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This article was first published 2 years ago  » Business » Bill to remove country cap on Green Card introduced in US Congress

Bill to remove country cap on Green Card introduced in US Congress

By Lalit K Jha
Last updated on: June 03, 2021 23:53 IST
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A bipartisan legislation has been introduced in the US House of Representatives to eliminate the per country cap on employment-based Green Card, a move which is likely to benefit Indian IT professionals languishing over decades of waiting for the Permanent Resident Card.

 US Capitol building

IMAGE: People walk by the US Capitol building in Washington. Photograph: Leah Millis/Reuters

The legislation was introduced by Congresswoman Zoe Lofgren and Congressman John Curtis.

The Equal Access to green cards for Legal Employment (EAGLE) Act, 2021 needs to be passed by the Senate before it can be sent to the White House for the President to sign it into a law.


A Green Card, known officially as a Permanent Resident Card, is a document issued to immigrants to the US as evidence that the bearer has been granted the privilege of residing permanently.

Indian IT professionals, most of whom are highly skilled and come to the US mainly on the H-1B work visas, are the worst sufferers of the current immigration system which imposes a seven per cent per country quota on allotment of the coveted Green Card or permanent legal residency.

The bill phases out the seven per cent per-country limit on employment-based immigrant visas.

The bill also raises the seven per cent per-country limit on family-sponsored visas to 15 per cent.

Its predecessor, the Fairness for High Skilled Immigrants Act, was passed in the House in the 116th Congress with a resounding bipartisan vote of 365 to 65.

“We all know that our immigration system is severely broken and it has been broken for decades,” said Lofgren, Chair of the House Subcommittee on Immigration and Citizenship on Wednesday.

The basic framework for allocating immigrant visas dates back to the middle of the 20th century and was last seriously updated in 1990, when the Congress established the worldwide numerical limits on visas and the seven per cent per-country cap that still exists today, the Democractic Party lawmaker said.

Over time, these limitations have led to backlogs that were unimaginable in 1990.

The effect has been that countries with relatively small populations are allocated the same number of visas as a relatively large population country.

“The result? A person from a large-population country with extraordinary qualifications who could contribute greatly to our economy and create jobs waits behind a person with lesser qualifications from a smaller country,” she added.

“It makes no sense. Because of this, we are now seeing recruiters from outside America luring those with the highest skills away from the US. That hurts our economy.

"The bipartisan EAGLE Act moves our country toward a system that de-emphasises birthplace and better serves America.

"Simply put, it will allow US companies to focus on what they do best – hiring smart people to create products and services, which creates jobs in our districts,” Lofgren said.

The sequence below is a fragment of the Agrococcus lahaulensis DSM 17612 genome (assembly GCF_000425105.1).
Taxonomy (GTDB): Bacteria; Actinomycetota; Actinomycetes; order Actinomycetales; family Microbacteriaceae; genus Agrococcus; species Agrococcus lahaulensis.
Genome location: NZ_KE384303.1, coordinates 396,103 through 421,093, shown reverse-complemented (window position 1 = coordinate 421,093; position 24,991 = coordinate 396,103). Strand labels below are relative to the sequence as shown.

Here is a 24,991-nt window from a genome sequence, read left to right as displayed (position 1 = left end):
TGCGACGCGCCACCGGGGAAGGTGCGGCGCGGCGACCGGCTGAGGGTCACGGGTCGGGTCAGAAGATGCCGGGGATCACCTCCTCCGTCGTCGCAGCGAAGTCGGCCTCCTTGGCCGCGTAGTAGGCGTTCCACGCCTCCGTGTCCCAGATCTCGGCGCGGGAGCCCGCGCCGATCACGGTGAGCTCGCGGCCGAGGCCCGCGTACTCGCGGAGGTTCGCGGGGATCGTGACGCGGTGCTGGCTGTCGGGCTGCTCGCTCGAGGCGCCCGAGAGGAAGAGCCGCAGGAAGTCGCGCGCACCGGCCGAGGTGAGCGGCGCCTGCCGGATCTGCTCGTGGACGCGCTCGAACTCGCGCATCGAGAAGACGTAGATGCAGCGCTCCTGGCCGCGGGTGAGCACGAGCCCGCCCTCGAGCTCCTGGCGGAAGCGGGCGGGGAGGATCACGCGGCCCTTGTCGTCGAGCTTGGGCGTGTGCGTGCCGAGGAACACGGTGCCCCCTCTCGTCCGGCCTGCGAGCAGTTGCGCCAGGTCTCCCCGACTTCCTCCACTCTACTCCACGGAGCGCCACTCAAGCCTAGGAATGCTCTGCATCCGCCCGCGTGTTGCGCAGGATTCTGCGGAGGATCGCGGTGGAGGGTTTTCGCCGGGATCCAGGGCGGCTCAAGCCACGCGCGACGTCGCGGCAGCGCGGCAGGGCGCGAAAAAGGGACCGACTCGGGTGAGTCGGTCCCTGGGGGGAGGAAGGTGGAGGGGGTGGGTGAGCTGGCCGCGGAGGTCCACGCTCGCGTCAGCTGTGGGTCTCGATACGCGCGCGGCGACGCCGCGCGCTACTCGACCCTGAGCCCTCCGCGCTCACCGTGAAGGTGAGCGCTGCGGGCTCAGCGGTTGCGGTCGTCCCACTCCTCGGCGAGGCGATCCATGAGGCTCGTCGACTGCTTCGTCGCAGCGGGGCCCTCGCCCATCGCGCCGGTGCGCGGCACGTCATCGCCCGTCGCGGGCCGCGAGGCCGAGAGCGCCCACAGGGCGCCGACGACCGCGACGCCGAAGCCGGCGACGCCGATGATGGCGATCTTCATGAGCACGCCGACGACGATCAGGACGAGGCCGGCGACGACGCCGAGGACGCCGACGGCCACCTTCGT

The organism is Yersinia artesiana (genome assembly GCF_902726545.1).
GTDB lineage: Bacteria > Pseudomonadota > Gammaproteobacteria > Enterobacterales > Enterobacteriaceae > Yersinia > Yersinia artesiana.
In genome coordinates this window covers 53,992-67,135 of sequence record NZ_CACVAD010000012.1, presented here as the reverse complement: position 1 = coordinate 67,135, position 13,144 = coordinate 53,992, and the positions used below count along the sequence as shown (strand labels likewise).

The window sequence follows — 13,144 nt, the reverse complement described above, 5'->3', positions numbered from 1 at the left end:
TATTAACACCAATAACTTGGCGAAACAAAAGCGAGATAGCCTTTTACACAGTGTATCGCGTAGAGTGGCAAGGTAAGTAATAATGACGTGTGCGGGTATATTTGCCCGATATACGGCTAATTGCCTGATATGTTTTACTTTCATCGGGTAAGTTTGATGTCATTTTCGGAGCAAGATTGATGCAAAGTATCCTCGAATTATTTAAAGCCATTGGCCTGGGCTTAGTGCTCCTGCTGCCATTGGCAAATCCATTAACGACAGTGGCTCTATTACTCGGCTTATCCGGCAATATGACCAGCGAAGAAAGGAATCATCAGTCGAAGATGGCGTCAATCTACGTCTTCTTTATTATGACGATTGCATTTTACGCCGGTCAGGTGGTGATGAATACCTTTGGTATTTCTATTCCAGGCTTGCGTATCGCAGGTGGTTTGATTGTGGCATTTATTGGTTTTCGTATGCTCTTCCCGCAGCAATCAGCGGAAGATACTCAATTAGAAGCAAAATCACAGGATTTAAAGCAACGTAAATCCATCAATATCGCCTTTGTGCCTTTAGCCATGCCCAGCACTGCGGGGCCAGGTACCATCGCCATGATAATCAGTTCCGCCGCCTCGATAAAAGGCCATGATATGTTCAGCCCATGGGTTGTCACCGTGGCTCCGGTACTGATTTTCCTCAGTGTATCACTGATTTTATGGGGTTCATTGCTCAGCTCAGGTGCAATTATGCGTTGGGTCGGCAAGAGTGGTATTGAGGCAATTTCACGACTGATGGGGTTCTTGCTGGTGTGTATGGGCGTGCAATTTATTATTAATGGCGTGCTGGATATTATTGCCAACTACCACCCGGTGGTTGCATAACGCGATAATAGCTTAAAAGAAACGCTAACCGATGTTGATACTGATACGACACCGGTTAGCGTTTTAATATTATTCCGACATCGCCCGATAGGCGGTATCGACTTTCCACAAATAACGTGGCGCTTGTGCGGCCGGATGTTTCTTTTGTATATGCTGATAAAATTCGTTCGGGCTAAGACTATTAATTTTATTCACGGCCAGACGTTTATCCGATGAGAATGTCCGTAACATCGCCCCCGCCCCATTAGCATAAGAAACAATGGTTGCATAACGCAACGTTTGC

Congressman Curtis said the 2020 census showed that Utah has the fastest-growing state in the nation due to major growth and innovation in the technology sector, bringing thousands of new jobs to the state.

At the same time, Utah is tied for the lowest unemployment rate in the country, leaving many companies to rely on foreign workers and navigate our complicated immigration system when there is a shortage of American's seeking these positions.

“The bipartisan EAGLE Act will create a more fair employment-based visa system by eliminating per-country limitations and creating a first-come, first-served system focused on merit instead of country of origin, making it easier for Utah's businesses to expand and compete globally,” Curtis, a Republican, said.

Meanwhile, Immigration Voice, a national non-profit organisation that advocates for the alleviation of restrictions on employment, travel, and working conditions faced by more than 1.2 million legal high-skilled immigrants in the US has welcomed the bipartisan legislation in the House.

The EAGLE Act is one of the first bipartisan immigration bills that members of the House have introduced this year, it noted.

"This ends the discriminatory quota system based on country of birth, which has pushed over 1 million Indian high-skilled immigrant workers in the US into a 200-year wait for Green Cards while individuals from other countries face no wait time at all, simply due to their country of birth.

"Additionally, changes were also made to strengthen the bill to encourage the hiring of American workers and to ensure that people from all countries retain fair access to employment-based green cards," the Immigration Voice said in a statement.

“The EAGLE Act is a win-win for the American people," Aman Kapoor, the Co-Founder and President of Immigration Voice said.

"Every member of Congress now agrees that it is morally and legally indefensible to have a discriminatory per-country-based allocation system for employment-based Green Cards that bans talented Indian immigrants from receiving green cards during their lifetime if they apply today," Kapoor said.

The bill transitions the allocation of employment-based Green Cards to a first-come, first-served application while also safeguarding the concerns of foreign nationals from countries that were accustomed to special treatment and having no wait time at all to receive green cards due to discriminatory per-country limits, Kapoor added.

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Lalit K Jha in Washington
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